Helping the eyes see all the action

French soldiers use the Vector looking out for pirates off the Somali coast AFP

High-tech binoculars made in Switzerland are helping to make life more difficult for pirates who pose a serious threat to shipping off the coast of Somalia.

This content was published on February 25, 2009 - 13:53

A recent photograph shows that French marines have been using the sophisticated Vector model from the Vectronix company, based at Heerbrugg in eastern Switzerland.

"The French have several thousand Vectors and they use them for a lot of applications. Unfortunately in the past few months and years, the threat coming from terrorists or pirates has been growing rapidly," Vectronix CEO Jean Harter told swissinfo.

"They [the French] use it [in the Gulf of Aden] because they might see a ship or boat moving towards another, so they try to find out as much as possible and observe [whether there is a threat]."

The latest Vector model is an easy-to-use multifunctional optronic device with a 7x optic, a laser rangefinder which ranges up to a distance of 25 kilometres and an integrated digital magnetic compass with three-dimensional measurement capabilities.

"We also integrate night vision technologies, light intensification, or infrared," Harter said.

Light and rugged

And they have to be light and very rugged. "They have to work at - 40 or -50 degrees Celsius and at + 50 or + 60. And they have to be resistant to salt water." All Vector models are water resistant, and can float indefinitely on the surface of the water.

The company's products are not only used by the military, but also by police, border guards, fire brigades, security companies and coastguards.

An increasing number of people are also using them for other outdoor activities "for example the skipper of [the] Swiss America's Cup winning yacht team Alinghi had a Vector to find out where the others [yachts] were [during races]".

Since the Vector is in service with 55 nations, and has been used by every Nato country, there is a question mark in some people's minds whether this is a passive or active device, and whether it is classified as war material.


"Vector is a passive device. The export is regulated by the Wassenaar Arrangement, with 40 participating countries, including Switzerland," said Harter.

The accord concerns export controls for conventional arms and dual-use goods and technologies.

Vectronix, which can trace its history back to 1921, has a staff of about 200 and achieved sales last year of just over SFr100 million ($86.18 million).

Despite the current financial crisis, it is looking to the future with confidence.

Vision and strategy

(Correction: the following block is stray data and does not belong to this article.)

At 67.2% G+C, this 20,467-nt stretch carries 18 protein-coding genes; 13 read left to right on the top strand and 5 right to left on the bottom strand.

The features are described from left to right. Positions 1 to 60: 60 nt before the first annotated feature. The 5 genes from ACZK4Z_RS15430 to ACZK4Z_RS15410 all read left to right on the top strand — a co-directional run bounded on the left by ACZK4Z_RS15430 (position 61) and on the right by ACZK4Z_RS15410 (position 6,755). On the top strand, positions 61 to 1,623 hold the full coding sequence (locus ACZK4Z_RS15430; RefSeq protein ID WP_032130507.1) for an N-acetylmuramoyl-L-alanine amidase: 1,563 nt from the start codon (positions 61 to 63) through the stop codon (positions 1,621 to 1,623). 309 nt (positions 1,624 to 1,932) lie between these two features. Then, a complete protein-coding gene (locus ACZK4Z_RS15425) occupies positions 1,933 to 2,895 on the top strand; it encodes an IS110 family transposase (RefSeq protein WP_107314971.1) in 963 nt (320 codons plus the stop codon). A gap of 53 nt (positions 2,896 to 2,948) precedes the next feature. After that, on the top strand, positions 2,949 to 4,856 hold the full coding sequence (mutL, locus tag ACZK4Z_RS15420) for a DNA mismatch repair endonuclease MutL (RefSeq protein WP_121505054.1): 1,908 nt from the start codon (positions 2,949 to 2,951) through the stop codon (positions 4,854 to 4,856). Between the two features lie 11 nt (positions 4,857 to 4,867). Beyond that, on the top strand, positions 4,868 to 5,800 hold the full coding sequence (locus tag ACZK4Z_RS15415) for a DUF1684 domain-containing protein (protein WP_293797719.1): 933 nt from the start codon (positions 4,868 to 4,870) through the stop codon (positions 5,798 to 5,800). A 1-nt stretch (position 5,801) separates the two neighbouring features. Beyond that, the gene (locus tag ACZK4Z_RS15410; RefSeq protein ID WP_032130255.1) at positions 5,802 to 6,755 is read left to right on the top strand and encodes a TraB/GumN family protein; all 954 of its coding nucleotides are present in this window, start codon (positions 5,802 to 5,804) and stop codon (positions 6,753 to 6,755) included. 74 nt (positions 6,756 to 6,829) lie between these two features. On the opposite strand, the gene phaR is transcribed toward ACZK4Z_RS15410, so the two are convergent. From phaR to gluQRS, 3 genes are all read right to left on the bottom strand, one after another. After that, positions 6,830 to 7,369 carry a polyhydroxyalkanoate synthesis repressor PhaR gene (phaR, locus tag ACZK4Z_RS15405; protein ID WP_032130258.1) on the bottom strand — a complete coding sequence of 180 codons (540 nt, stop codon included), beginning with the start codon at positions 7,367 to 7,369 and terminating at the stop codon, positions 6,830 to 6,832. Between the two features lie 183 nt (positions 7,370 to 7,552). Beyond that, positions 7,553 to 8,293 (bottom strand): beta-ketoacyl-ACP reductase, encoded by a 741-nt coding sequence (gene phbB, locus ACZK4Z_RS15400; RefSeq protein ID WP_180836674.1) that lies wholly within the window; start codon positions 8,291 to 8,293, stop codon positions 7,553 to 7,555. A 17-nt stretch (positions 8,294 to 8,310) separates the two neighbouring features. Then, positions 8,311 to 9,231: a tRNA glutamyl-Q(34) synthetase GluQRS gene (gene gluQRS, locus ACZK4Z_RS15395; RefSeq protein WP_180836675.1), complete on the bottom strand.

"We have an opportunity because we anticipated [this] a year ago. We have prepared ourselves. We have a clear vision and strategy. We have changed the organisation to be fit, meaning in particular lean production and reduced time to market," Harter said.

"We introduced nine new products in the market last year so we are in a good shape and we want to take advantage of this situation by managing the company by its cash flow."

When French group Sagem took over Vectronix in 2003, the turnover that year was about SFr50 million, a figure that has now more than doubled.

"We delivered about 800 Vectors in about three weeks in December when we thought the maximum before was 400, and we achieved annual sales of SFr101.8 million, and this was a 15 per cent growth over the year before."

"Our medium-term plan is that we want to reach SFr200 million in four years."

Harter believes that the hand-held optronic market will grow, with a particular impulse coming from non-military use.

"This will increase the volume and decrease the price so we have to adapt ourselves to this market because there will be new entrants, new people, new companies. We have to be prepared."

As part of those preparations is the construction of a new 5,000 square metre building next to the Heerbrugg headquarters, which will be finished in June.

swissinfo, Robert Brookes in Heerbrugg


When the Vector appeared in 1992, it was the world's first binocular with distance and angle measuring capabilities.

Its maximum range was one kilometre, good enough for nature lovers and sports enthusiasts, but too short for military applications.

It was then developed using new optical concepts, better materials, improved processes and refined algorithms.

Today's top model measures distances greater than 25 km.

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